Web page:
As the weather turns cooler and it really starts to feel like fall, we’re experiencing quite the color explosion on the farm. It’s also the last explosions of nectar and pollen for the Currant Farm honey bees until the first frost, which will be any day now.
As we said in our email about Autumn Asters last week, bees must gather a surplus of nectar and pollen to store for the winter. They’ll take it back to their hive and use it for a number of things. It’ll feed the adult bees, of course. But it’s also deposited into honeycomb cells.
The bees fan the honey filled cells with their wings until the excess moisture of the nectar is evaporated which converts it into honey, which is their winter food source. Honeybees survive the winter by working hard to create this honey surplus before it gets cold outside.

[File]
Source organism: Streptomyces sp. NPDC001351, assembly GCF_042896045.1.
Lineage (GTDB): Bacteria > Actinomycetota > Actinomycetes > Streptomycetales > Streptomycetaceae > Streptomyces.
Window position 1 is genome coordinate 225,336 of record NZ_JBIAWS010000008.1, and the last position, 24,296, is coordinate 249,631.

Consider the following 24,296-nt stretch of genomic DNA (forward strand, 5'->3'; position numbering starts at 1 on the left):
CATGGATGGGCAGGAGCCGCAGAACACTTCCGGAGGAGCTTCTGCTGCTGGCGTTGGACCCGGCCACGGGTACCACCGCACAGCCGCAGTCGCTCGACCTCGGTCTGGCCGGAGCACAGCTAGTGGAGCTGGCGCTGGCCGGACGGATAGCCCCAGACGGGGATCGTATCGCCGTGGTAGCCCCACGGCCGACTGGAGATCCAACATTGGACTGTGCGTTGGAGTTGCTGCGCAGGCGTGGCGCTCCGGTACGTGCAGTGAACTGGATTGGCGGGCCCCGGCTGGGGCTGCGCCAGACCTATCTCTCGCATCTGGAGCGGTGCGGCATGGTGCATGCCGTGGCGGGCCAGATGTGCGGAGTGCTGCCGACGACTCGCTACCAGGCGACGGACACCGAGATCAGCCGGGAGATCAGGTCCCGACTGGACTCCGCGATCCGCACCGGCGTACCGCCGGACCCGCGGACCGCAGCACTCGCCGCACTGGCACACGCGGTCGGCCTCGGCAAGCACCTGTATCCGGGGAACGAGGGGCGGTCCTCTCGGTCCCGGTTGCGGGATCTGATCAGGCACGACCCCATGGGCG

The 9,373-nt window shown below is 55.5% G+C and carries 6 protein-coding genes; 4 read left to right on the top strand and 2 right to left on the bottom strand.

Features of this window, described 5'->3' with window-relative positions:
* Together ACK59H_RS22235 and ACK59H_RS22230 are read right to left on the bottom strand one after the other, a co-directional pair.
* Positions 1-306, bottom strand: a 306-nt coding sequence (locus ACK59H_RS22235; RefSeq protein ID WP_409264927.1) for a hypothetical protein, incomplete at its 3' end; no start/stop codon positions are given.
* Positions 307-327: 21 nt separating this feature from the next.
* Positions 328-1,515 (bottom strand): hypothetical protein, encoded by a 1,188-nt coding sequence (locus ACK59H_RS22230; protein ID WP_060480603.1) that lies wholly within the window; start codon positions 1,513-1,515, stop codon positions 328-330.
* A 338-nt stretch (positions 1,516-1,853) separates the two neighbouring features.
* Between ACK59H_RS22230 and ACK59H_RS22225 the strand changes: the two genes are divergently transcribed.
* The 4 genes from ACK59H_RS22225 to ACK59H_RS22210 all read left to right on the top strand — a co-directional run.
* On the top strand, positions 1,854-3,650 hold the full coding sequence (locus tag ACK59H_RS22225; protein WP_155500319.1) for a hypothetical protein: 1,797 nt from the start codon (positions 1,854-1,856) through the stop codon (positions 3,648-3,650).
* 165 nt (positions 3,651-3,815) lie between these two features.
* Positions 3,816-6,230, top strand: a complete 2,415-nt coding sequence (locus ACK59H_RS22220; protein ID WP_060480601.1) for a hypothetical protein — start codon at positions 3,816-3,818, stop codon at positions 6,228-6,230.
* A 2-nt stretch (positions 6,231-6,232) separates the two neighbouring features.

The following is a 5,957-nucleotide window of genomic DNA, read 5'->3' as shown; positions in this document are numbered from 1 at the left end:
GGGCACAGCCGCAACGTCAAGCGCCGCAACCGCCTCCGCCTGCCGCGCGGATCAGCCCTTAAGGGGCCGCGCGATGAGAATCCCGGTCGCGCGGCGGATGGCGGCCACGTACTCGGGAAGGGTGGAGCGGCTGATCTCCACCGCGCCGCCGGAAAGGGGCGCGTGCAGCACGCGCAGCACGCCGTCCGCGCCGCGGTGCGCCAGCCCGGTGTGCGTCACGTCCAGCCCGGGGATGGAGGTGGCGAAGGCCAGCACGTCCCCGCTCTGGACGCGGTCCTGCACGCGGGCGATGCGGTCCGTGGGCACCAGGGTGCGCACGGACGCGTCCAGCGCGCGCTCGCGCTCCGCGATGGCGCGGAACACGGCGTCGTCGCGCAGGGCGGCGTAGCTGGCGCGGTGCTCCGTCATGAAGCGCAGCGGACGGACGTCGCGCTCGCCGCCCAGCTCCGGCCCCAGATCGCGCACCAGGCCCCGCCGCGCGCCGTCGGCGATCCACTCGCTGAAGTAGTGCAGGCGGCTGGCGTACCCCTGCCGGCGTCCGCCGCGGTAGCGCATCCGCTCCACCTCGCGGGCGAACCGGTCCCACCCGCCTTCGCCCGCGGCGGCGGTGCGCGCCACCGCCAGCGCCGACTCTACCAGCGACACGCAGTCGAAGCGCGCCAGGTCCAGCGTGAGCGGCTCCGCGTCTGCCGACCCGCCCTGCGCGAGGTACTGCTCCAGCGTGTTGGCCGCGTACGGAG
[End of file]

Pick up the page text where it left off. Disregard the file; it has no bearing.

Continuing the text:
During the cold months, they work
as a team to huddle around the queen and immature bees to keep them warm. As the temperatures drop, they start to vibrate their flight muscles without moving their wings, which raises their body temperature enough to keep everyone warm. On the coldest days, the temperature in the center of the mass of bees can remain at 70°-80° F.
That’s why honey bees don’t have to hibernate! They produce enough honey to hopefully keep them alive all winter. Right now, our Currant Farm bees are working hard to prepare for the cold winter months that are just around the corner. And they’ve produced enough honey for us to share with you! (An average colony of honey bees can make two to three times more honey than they typically need to survive the winter.)